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Who Was Socrates?

By Alicia Smith
Share to PinterestWho Was Socrates?

Socrates lived between 469-399 B.C. in the ancient Greek city of Athens. He is viewed as one of the founding figures of Western philosophy. Who was Socrates? He was a soldier recognized for serving with distinction, but it was his philosophy that cemented his place in history.

Socrates questioned everything and everyone. He did not take any 'truth' at face value. His teaching style, known as the Socratic Method, was not based on passing information to his students. He asked question after question to prompt his students to reach their own understanding. His most famous student was the philosopher Plato.


Early Life of Socrates

He was born in Athens and spent almost his entire life in the city. His father, Sophroniscus, was a stonemason. His mother, Phaenarette, was a midwife. Socrates himself was an artist, sculptor, and musician. He pursued knowledge from a young age and sought out the writings of Anaxagoras, the most famous philosopher at the time. He learned rhetoric and oratory skills from Aspasia. Aspasia was the mistress of Pericles, a famous leader in Athens.

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Military Career

Socrates' family possessed enough wealth to set him on a career path as a hoplite. A hoplite was a foot soldier in the Athenian infantry. He was a decorated soldier known for physical endurance and courage. He rescued Alcibiades during the siege of Potidaea, a Corinthian city. Alcibiades became an Athenian general. Socrates was deployed on military excursions throughout the 420s, but he was in Athens often enough to be known and loved by young people.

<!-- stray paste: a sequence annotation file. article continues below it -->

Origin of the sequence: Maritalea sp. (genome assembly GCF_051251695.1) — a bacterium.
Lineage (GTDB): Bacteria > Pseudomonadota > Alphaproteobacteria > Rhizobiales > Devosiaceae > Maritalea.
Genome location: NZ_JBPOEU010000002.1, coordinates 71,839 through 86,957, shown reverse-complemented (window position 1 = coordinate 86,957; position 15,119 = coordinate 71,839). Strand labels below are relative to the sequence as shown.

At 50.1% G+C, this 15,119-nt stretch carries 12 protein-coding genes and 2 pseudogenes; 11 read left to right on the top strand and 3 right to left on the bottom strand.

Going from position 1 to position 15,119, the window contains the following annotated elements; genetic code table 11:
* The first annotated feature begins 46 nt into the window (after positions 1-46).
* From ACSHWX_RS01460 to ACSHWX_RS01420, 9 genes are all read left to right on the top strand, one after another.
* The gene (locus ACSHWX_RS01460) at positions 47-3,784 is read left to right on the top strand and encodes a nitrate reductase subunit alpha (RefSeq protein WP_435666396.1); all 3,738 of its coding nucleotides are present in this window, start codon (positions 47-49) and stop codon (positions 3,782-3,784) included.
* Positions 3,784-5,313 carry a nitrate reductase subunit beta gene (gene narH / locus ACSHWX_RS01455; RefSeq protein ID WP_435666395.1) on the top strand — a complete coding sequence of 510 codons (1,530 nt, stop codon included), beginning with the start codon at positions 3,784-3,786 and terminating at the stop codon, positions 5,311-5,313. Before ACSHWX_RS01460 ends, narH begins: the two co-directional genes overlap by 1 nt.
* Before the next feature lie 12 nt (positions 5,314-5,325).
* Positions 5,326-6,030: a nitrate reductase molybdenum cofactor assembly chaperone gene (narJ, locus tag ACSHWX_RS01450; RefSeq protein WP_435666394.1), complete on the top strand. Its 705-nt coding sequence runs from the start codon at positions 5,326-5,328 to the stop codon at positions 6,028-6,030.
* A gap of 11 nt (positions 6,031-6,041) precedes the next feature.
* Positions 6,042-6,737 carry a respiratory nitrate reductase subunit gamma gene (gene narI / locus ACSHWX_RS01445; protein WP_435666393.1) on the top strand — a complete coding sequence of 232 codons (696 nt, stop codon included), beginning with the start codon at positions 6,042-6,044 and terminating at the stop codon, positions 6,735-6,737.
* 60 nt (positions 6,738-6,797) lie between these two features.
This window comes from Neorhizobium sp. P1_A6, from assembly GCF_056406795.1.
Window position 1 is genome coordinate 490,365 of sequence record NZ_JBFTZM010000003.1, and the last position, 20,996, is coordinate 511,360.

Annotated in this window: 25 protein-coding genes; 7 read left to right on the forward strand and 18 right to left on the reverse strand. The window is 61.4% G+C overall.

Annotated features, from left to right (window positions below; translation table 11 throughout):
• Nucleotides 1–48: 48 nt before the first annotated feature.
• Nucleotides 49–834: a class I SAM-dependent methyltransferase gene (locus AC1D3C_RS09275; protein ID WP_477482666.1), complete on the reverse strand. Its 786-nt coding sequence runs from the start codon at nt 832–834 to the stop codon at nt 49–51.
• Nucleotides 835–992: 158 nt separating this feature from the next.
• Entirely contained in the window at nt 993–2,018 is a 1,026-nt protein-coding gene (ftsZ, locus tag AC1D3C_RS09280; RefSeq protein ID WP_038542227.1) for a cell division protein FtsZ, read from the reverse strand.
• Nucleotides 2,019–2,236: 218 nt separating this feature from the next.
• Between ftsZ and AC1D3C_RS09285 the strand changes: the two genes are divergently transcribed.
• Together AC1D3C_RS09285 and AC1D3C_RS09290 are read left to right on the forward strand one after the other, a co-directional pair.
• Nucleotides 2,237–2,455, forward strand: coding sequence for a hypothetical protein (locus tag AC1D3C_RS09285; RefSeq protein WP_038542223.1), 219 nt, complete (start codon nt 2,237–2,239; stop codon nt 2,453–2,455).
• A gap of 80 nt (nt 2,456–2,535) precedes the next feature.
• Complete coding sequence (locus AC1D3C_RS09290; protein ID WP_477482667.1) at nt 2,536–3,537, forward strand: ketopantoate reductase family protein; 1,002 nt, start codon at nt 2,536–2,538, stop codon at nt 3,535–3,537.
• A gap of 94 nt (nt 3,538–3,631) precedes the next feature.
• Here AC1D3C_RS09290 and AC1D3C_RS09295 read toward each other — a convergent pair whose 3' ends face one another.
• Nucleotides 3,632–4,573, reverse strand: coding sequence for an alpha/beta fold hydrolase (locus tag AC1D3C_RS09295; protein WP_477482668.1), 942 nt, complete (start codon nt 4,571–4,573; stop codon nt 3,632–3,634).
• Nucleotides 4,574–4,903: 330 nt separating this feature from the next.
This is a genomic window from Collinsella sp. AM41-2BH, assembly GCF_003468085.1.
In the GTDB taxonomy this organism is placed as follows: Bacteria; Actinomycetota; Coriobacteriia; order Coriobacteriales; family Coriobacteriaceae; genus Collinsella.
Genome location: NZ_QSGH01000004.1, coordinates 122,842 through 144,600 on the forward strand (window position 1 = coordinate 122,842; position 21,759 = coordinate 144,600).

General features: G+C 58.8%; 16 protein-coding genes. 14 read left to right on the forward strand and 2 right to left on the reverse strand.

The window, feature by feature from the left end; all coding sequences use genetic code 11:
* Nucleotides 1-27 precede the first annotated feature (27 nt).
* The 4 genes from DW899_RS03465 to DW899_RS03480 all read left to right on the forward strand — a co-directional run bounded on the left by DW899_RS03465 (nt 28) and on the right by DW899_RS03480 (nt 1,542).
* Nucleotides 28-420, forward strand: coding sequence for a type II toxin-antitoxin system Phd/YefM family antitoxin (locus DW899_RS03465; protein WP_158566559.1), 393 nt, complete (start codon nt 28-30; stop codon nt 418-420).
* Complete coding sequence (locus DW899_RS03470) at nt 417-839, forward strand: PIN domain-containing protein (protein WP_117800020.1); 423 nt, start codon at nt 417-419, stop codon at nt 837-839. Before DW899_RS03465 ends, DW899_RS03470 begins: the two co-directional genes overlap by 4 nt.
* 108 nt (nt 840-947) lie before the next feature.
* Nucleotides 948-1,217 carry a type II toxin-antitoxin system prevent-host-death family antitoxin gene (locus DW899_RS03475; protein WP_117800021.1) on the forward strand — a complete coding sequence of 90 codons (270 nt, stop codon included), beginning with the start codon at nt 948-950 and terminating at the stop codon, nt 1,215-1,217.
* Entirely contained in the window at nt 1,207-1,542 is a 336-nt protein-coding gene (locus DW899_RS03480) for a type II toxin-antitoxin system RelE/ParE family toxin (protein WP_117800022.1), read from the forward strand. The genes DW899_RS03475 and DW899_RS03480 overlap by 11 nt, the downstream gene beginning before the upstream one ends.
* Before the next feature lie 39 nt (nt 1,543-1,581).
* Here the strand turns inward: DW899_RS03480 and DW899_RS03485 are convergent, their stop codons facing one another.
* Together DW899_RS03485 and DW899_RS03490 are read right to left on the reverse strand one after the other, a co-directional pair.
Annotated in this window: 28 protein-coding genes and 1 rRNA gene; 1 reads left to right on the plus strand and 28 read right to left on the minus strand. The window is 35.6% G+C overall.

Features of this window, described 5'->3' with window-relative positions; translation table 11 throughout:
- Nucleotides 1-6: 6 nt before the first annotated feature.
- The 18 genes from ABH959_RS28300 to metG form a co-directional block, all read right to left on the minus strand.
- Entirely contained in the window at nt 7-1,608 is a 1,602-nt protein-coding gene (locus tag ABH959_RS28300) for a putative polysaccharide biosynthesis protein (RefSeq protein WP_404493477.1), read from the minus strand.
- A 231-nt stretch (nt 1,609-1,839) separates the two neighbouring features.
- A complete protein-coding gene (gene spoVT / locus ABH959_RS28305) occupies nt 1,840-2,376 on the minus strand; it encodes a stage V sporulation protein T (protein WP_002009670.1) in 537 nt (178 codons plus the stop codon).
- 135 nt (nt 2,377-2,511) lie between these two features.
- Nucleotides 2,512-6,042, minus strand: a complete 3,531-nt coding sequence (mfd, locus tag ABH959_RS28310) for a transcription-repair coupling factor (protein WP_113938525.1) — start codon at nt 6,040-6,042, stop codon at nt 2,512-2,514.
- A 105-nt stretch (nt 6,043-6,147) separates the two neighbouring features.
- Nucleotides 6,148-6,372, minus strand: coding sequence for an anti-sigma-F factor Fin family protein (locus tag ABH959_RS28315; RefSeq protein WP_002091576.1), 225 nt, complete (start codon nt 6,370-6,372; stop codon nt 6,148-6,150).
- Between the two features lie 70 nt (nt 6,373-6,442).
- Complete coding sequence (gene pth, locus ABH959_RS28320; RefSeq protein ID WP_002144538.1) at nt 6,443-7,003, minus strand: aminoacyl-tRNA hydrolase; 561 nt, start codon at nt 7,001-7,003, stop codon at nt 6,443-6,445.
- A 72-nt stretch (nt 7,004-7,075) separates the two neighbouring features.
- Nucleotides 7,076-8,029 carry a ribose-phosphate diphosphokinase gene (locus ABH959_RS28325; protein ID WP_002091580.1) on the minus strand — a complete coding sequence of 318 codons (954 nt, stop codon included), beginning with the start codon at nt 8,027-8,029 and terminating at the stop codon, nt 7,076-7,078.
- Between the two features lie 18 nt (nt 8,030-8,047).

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Socrates's Place in Athens Society

Socrates never directly rejected the official Athenian view of religion, but he frequently referred to a single divinity instead of multiple gods. He also claimed to be guided by a divine inner voice. He drew attention in Athens with his unkempt appearance, traveling the city barefoot with long, unwashed hair. Athens had very strict, refined standards for hygiene and proper behavior but Socrates lacked interest in fame or power, which was unusual in ancient Athens.

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The Art of Measurement

One of the most well-known paradoxes explored by Socrates and his students was related to moral choices. Socrates questioned whether weakness of will was responsible for wrongdoing when an individual truly knew what was right. He believed that people committed actions known to be morally wrong because the benefits seemed to outweigh the costs. Socrates suggested that the development of personal ethics could be mastered with "the art of measurement." The art of measurement gave people the ability to correct distorted thinking while analyzing the cost and benefit of individual actions.

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Ignorance and Wisdom

The Delphic oracle was considered the wisest man in Athens, but Socrates did not believe that was true. He wanted to understand the limits of human knowledge. Aware of his own ignorance, he believed that awareness was the difference between himself and other intellectuals in Athens.


He questioned traditional wisdom and intellectuals. He concluded that those held in the highest esteem were often much more ignorant than the common people. This attitude and the habit of questioning elders endeared him to younger generations. Young followers of Socrates abandoned traditional ambitions to study philosophy. Philosophy comes from the Greek word for love, "philo," and the word for wisdom "sophia." Therefore philosophy literally means 'the love of wisdom.'